When Sue Adamek was first hired at Minnetonka High School in 1957, she wasn't expecting to stay for long. She says she picked up a job as a long-term sub for one of the social studies teachers with the goal of simply earning enough money to continue attending graduate school. What Sue found when she arrived, however, changed the way she viewed teaching. "Meeting Minnetonka's students was a complete revelation," explains Sue. "They were such fun, so intelligent, so curious and so alive!"
This was the first time Sue subbed at Minnetonka, but definitely not the last. After an initial regular position for six years, she went on maternity leave, returning to MHS numerous times over the years for a variety of long-term sub roles, the longest being three and a half years. In between these stints, she taught for two years in New South Wales, Australia, and eventually was permanently hired in Minnetonka, where she began tackling classes ranging from American Studies and European history to Economics and Ancient Egypt.
Sue is remembered by every student who had the privilege of sitting through one of her classes. Countless messages came in nominating her for the Faculty Hall of Fame award, praising her "brilliant" teaching style, ability to connect with the class and kind heart, welcoming each student into her classroom. She was known for having fun in class, while simultaneously pushing kids to think deeper and consider multiple perspectives.
When asked about the secret behind her success, Sue explains it was the little things that mattered, such as learning the names of each of her students as fast as she could. "It didn't take much, as long as the student saw that you recognized them as a person," Sue says. "They didn't need to be fixed, they didn't need to be controlled, they just had to be liked!"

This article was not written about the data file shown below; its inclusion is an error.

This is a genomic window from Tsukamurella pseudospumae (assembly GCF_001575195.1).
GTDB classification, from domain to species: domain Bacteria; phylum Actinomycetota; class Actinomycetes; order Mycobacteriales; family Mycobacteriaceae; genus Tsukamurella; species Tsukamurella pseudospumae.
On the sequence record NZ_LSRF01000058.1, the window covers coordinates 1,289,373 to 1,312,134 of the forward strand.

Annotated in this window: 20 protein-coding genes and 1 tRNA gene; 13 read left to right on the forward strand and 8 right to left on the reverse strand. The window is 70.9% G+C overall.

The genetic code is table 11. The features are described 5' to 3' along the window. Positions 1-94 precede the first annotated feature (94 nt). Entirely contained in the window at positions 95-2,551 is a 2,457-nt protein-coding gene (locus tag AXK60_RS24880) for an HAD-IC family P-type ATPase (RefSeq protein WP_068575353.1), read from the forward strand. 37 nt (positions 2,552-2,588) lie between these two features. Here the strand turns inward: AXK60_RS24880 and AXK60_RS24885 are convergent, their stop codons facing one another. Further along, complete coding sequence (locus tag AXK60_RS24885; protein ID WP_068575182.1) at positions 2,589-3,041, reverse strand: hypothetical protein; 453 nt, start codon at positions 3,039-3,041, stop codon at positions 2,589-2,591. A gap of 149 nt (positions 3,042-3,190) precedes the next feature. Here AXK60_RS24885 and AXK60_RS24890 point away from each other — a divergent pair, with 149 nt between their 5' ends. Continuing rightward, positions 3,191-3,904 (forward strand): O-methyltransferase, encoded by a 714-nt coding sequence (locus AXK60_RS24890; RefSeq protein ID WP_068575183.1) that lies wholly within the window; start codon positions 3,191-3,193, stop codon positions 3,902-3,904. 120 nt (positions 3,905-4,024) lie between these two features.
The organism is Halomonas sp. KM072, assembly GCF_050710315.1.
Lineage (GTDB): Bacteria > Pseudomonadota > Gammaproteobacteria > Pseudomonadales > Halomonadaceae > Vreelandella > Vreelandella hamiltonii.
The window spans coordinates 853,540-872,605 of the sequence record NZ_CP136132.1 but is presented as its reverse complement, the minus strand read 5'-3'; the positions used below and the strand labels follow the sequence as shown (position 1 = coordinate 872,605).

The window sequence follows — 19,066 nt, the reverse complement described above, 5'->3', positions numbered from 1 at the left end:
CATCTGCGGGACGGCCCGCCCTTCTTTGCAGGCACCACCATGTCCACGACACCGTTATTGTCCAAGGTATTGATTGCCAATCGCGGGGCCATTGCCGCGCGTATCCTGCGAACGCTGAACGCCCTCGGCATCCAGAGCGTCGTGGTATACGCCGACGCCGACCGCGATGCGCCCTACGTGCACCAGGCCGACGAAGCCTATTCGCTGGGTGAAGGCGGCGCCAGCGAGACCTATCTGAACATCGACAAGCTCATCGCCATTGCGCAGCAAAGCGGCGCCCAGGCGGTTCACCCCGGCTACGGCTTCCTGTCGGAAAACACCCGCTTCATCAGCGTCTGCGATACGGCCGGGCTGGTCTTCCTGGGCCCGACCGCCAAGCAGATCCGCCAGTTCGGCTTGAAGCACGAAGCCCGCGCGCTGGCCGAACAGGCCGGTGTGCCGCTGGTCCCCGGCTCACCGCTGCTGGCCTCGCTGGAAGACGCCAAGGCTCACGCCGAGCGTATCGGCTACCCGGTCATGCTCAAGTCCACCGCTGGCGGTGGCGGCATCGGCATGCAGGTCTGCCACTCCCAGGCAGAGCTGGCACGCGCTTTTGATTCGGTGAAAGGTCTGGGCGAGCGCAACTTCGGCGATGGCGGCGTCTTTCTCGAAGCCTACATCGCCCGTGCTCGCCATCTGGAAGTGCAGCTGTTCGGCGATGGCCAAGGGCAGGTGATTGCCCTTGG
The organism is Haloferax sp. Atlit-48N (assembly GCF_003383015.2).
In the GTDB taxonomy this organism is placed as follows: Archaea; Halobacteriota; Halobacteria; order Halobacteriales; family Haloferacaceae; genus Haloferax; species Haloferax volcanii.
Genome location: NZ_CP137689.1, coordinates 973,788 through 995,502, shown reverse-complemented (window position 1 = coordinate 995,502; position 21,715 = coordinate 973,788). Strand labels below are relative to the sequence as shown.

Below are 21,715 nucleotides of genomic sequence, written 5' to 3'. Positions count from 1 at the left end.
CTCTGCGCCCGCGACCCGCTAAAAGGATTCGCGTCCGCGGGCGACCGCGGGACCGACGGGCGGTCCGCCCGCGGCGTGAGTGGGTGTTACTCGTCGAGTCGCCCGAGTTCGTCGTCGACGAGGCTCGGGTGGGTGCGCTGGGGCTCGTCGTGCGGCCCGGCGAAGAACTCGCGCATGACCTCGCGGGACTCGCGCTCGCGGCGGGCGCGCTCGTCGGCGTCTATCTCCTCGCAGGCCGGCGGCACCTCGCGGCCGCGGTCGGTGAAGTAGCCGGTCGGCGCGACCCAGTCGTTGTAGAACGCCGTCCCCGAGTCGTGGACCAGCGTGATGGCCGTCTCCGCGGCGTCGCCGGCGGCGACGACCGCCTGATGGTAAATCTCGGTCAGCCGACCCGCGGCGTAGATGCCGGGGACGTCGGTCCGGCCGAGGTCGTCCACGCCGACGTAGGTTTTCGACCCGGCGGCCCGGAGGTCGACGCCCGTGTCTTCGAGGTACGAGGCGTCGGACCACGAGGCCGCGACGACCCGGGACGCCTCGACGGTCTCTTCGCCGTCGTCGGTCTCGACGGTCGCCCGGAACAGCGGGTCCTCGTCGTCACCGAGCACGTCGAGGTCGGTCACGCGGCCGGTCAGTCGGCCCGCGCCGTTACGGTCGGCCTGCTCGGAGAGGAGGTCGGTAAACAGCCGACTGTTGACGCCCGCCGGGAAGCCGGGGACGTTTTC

Sue also stood out as a strong female role model at a time when many women did not yet have one. She says, despite growing up in a world where women were told to step back and let the men be the leaders, she found herself somewhat separate from society's general stereotype for women. Having a mother who was a career woman herself, Sue says she felt more comfortable ignoring pressure from society. While working in Minnetonka, she continued to challenge gender stereotypes by providing young female students with an example. "I kept asking to teach '11th grade, please!' I felt we needed to keep women in upper grade levels so kids didn't get the idea that women can only work with the younger students."
Reflecting on her years in Minnetonka Schools compared to the District today, Sue acknowledges a lot has changed. Minnetonka today has more opportunities for students, more advanced technology and more students. Her advice for teachers, however, remains the same: "Current teachers, enjoy your students. Learn their names."
Sue is eternally grateful for both her award and her opportunity to teach for the District. "It was a privilege to come to Minnetonka," she concludes. "It was a privilege to stay at Minnetonka. It was a privilege to keep getting called back to Minnetonka. It was a privilege to retire from Minnetonka. All things considered, it was a really, really good gig."